Malcolm Barker-Kamps on his Elephant Man

One of the first theater productions to open at Sarah Lawrence in 2011, the upcoming Body Electric-organized staging of Bernard Pomerance’s Elephant Man will open at the Downstage Theater on Friday, March 4th (and will also play the following evenings, March 5th and 6th). Zach Tomlinson is directing the production, with first-year Malcolm Barker-Kamps playing Joseph Merrick, the physically deformed lead. I recently spoke to Barker-Kamps about the upcoming production, his role as Merrick, and David Bowie’s pantless rendition circa 1980. Elephant Man, based on the life of Joseph Merrick (August 5 1862- April 11 1890), tells the story of a young man rejected by many, exploited by some, cared for by few, and loved by one.

One of the big questions surrounding this show is how to demonstrate the  physical deformities of Merrick: to what extent is the visual necessary to create  the desired sense of character? Productions of this work have taken different  approaches, but Barker-Kamps said that in this production, his makeup will be  minimal. “[It is] partly symbolic, but there is also a practical element,” he said of  the decision. To recreate Merrick’s deformities would be an enormous use of time  and resources. The choice to leave Barker-Kamps plaster-free certainly will add a  humanizing element to his character. When asked about the experience of  playing this role, Barker-Kamps said, “it’s more physically taxing [than other  roles] in that I always have to be contorted.” As an actor, he not only has to be  tuned in to the emotional nuances of his character but also hyper-aware of how  he carries his body and consciously limits his range of motion.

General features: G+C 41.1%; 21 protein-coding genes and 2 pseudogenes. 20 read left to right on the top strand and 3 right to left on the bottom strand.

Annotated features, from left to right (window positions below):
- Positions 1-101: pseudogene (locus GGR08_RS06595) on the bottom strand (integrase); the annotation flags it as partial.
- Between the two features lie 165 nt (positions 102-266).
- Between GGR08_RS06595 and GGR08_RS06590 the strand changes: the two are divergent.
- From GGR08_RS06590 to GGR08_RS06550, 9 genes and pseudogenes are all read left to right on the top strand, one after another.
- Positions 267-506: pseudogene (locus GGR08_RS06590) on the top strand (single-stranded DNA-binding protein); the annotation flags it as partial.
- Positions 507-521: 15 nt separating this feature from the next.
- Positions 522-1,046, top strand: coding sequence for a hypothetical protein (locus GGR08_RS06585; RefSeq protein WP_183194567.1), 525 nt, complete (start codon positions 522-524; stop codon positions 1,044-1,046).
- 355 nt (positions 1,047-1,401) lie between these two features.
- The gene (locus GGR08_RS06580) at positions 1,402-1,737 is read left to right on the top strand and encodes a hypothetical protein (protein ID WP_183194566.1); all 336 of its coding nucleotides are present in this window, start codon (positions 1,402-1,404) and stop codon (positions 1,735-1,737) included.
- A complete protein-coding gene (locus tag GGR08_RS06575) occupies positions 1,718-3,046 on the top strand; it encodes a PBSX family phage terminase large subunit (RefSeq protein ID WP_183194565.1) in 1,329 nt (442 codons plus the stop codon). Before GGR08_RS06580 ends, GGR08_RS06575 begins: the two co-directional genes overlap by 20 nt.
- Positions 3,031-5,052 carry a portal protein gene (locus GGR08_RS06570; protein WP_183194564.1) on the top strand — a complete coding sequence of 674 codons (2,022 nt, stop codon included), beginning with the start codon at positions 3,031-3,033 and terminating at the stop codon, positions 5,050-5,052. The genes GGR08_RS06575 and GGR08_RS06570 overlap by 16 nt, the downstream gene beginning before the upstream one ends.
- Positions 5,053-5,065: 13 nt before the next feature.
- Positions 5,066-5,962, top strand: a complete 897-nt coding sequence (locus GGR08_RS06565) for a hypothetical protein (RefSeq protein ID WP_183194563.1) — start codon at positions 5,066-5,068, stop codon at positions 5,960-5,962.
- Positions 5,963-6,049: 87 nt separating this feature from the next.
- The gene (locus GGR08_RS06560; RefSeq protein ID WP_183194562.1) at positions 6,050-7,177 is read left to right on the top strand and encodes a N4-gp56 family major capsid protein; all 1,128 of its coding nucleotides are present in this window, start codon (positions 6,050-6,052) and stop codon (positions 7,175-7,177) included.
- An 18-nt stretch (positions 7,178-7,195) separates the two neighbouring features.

Of the production, why we should see it, and how he identifies with the  character, Barker-Kamps said, “[This story] touches everyone. Everyone has had  their Elephant Man moments, as well as those friends and family that have  shown them their inner beauty.”

Image from:

Nina Sparling (Editor, “What’s Up”) is a bi-coastal aspiring bread baker frustrated with the current food system. Originally from Berkeley, she moved to New York, complaining most of the way, until she found the Met and figured out the subway (but still has serious envy for Bay Area vegetables). Currently a sophomore at Sarah Lawrence, Nina studies languages, political ecology, and geography and tries to figure out how they all relate.

Be first to comment